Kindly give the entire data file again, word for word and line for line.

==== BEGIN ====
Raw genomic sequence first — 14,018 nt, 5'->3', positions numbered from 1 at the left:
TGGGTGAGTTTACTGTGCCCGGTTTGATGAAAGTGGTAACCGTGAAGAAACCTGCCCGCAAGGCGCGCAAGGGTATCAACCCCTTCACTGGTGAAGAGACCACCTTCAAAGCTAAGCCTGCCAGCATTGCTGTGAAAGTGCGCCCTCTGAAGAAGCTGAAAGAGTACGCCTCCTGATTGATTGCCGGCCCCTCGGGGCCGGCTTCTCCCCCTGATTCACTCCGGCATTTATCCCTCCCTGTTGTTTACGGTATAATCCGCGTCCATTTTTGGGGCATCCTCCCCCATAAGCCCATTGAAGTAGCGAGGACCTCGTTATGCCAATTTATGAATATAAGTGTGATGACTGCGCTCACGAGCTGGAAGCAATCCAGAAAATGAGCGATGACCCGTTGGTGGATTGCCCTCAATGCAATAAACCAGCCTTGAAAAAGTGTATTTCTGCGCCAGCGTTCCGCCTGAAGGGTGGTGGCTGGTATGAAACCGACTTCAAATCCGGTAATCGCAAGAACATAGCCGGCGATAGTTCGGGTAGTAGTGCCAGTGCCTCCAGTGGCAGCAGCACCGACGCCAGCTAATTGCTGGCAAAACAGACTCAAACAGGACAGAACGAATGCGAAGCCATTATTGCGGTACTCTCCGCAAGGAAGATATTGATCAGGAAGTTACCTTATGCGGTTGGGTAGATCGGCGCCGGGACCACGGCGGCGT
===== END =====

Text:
Raw genomic sequence first — 14,018 nt, 5'->3', positions numbered from 1 at the left:
TGGGTGAGTTTACTGTGCCCGGTTTGATGAAAGTGGTAACCGTGAAGAAACCTGCCCGCAAGGCGCGCAAGGGTATCAACCCCTTCACTGGTGAAGAGACCACCTTCAAAGCTAAGCCTGCCAGCATTGCTGTGAAAGTGCGCCCTCTGAAGAAGCTGAAAGAGTACGCCTCCTGATTGATTGCCGGCCCCTCGGGGCCGGCTTCTCCCCCTGATTCACTCCGGCATTTATCCCTCCCTGTTGTTTACGGTATAATCCGCGTCCATTTTTGGGGCATCCTCCCCCATAAGCCCATTGAAGTAGCGAGGACCTCGTTATGCCAATTTATGAATATAAGTGTGATGACTGCGCTCACGAGCTGGAAGCAATCCAGAAAATGAGCGATGACCCGTTGGTGGATTGCCCTCAATGCAATAAACCAGCCTTGAAAAAGTGTATTTCTGCGCCAGCGTTCCGCCTGAAGGGTGGTGGCTGGTATGAAACCGACTTCAAATCCGGTAATCGCAAGAACATAGCCGGCGATAGTTCGGGTAGTAGTGCCAGTGCCTCCAGTGGCAGCAGCACCGACGCCAGCTAATTGCTGGCAAAACAGACTCAAACAGGACAGAACGAATGCGAAGCCATTATTGCGGTACTCTCCGCAAGGAAGATATTGATCAGGAAGTTACCTTATGCGGTTGGGTAGATCGGCGCCGGGACCACGGCGGCGT